The women, accused of “hurting religious sentiments”, were released on bail after appearing in court in the town of Palghar, police told the BBC.

Yes, it would be just awful if people were allowed to express dissatisfaction at things that are tangentially related to deeply held religious beliefs! Don’t you get how deeply they’re held, you guys? Deeply! Like… really deep!

It seems to me that religion isn’t exactly under existential threat here. If anything, it’s got quite a bit of muscle to flex. And while the supposed goal of this “Office of Religious Freedom” is supposed to be about protecting minority groups, Minister John Baird expresses this ‘freedom’ in explicitly faith-y terms. Not a freedom to believe and practice according to the dictates of one’s own conscience, but a freedom to “draw upon one’s faith to contribute to the greater good of society—something greater than oneself.”

I’m, it hardly needs to be said, skeptical.

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The fall of (giving) a damn

The Scene: An expansive penthouse office in heaven. YAHWEH sits at a desk, happily munching on a bowl of peanuts and playing The Sims.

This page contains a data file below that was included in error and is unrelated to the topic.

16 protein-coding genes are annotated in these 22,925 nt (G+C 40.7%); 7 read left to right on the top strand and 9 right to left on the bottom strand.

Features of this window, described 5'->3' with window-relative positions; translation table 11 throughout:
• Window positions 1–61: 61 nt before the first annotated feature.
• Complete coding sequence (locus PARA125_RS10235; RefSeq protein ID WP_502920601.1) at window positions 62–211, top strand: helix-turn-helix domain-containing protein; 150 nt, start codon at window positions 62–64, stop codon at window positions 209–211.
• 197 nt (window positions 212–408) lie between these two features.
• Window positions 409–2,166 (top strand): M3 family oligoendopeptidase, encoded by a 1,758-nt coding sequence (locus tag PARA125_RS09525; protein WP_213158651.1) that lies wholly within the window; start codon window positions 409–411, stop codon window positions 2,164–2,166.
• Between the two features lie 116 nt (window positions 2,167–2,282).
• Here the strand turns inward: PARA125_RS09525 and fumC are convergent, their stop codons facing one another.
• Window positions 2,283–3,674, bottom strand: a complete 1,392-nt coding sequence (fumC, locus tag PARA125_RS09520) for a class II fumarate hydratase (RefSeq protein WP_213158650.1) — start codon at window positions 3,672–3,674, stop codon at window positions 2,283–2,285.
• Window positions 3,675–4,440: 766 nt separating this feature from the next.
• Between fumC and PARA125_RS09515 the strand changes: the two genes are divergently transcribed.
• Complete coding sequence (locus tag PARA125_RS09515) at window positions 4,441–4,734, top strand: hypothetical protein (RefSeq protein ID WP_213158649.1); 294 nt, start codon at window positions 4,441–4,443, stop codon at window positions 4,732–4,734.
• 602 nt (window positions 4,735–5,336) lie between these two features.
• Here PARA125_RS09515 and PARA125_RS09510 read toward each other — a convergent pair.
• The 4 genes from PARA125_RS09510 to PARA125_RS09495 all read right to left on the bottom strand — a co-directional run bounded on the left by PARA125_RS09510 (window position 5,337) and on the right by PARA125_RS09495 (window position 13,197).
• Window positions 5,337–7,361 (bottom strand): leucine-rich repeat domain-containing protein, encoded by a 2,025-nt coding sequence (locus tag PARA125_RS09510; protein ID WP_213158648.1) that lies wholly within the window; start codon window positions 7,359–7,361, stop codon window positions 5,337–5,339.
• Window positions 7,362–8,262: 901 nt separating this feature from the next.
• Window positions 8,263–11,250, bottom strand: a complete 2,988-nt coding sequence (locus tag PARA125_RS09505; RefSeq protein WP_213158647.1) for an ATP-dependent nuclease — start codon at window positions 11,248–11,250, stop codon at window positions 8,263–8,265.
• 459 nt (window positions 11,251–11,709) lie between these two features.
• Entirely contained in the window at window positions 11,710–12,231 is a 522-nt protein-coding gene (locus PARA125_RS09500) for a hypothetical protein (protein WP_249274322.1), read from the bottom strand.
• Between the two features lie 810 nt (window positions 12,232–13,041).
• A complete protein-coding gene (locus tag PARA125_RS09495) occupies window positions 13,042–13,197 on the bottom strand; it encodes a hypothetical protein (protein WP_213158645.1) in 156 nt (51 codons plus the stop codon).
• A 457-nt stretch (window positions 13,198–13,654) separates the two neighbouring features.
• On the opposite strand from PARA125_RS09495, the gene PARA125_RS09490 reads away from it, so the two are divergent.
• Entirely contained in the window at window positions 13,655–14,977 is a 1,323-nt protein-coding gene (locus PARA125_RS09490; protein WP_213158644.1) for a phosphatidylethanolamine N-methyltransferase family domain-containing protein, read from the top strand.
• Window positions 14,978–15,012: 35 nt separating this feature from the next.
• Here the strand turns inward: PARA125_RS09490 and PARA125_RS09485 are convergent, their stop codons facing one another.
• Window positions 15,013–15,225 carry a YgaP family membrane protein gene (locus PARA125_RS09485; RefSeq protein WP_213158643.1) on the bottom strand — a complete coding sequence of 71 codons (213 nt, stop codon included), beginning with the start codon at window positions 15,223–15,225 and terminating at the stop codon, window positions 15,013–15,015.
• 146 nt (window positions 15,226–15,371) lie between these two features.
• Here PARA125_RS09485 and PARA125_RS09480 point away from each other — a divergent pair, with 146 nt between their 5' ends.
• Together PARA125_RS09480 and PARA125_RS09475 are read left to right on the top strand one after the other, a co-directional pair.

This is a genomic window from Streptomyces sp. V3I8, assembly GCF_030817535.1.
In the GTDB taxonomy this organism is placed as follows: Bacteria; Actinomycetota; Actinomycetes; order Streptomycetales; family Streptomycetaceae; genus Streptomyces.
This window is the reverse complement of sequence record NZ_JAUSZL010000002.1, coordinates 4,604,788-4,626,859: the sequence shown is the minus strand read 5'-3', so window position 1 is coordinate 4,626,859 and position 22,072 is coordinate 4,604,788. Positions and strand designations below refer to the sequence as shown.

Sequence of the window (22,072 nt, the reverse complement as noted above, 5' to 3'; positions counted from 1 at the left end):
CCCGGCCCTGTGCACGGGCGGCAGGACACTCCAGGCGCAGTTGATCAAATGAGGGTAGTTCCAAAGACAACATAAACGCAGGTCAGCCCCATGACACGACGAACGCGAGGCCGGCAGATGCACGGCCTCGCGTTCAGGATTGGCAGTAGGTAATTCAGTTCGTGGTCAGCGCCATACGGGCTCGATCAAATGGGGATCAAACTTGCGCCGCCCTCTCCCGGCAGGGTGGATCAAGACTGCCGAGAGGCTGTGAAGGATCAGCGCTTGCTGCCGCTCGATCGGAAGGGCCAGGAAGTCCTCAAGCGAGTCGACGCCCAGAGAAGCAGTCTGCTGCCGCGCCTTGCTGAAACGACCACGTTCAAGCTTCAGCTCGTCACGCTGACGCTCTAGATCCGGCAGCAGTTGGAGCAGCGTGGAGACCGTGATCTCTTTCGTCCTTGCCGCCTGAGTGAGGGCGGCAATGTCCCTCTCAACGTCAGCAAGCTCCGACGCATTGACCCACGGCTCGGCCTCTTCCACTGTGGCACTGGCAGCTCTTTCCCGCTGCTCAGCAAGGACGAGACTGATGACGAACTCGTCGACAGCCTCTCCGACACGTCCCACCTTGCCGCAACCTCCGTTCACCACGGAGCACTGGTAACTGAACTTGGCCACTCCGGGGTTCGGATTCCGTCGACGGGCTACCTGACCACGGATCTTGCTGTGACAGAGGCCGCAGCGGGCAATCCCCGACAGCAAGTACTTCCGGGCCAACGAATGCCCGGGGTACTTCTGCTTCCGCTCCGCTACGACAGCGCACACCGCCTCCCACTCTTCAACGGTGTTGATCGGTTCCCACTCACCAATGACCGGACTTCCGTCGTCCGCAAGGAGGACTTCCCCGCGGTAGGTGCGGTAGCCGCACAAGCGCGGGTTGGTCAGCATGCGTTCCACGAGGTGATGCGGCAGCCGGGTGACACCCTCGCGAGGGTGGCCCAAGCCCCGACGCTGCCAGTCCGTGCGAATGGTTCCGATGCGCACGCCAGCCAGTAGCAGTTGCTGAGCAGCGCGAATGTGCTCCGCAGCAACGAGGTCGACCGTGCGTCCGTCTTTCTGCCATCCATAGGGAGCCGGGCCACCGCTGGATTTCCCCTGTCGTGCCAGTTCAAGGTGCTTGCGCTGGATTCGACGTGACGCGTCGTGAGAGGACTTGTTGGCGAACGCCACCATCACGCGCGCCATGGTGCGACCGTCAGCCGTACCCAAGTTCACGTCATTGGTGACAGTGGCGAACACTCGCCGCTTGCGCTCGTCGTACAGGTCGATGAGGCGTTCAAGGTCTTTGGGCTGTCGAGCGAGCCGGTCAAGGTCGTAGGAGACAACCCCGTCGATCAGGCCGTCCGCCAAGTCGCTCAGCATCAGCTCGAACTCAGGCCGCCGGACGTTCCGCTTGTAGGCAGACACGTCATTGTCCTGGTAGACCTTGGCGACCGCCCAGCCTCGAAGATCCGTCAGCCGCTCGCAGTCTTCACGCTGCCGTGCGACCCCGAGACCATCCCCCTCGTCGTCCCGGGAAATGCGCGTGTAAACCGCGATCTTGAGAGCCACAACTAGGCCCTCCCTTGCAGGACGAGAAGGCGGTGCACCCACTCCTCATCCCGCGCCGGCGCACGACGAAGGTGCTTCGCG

YAHWEH: Oh I know the stove is on fire, little Sim dude. But somebody sold all the doors and windows out of the house, so now the fire department can’t get in! Not so cute to complain about your lack of entertainment now, is it, you fucker? (He laughs wickedly).

(An alarm goes off. After waiting for a few moments, irritated, YAHWEH finally storms to the door to his office, throws it open, and enters an anteroom where panicked angels and archangels are screaming into phones, waving around reams of paper, and generally not looking happy. Somberly, one angel wipes the number ‘8’ from a whiteboard entitled ‘THIS PLANET HAS GONE __ DAYS WITHOUT A LOSS OF INNOCENCE’)

YAHWEH: Does someone want to tell me what the holy fuck is going on here?

(Gabriel, an archangel, quickly dismisses the person on the other end of the phone, hangs up, and approaches YAHWEH, clipboard in hand)

Gabriel: Bad news, boss. We’ve got a code black.

YAHWEH: A meteor is heading toward the planet?

Gabriel: No no, we haven’t scheduled that for (checks clipboard) another few thousand years or so. You said it would be funnier if we let the planet get populated with sentient creatures before we completely wiped it out.

YAHWEH: (Chuckles whimsically) Oh yeah. So what’s the problem? [Read more…]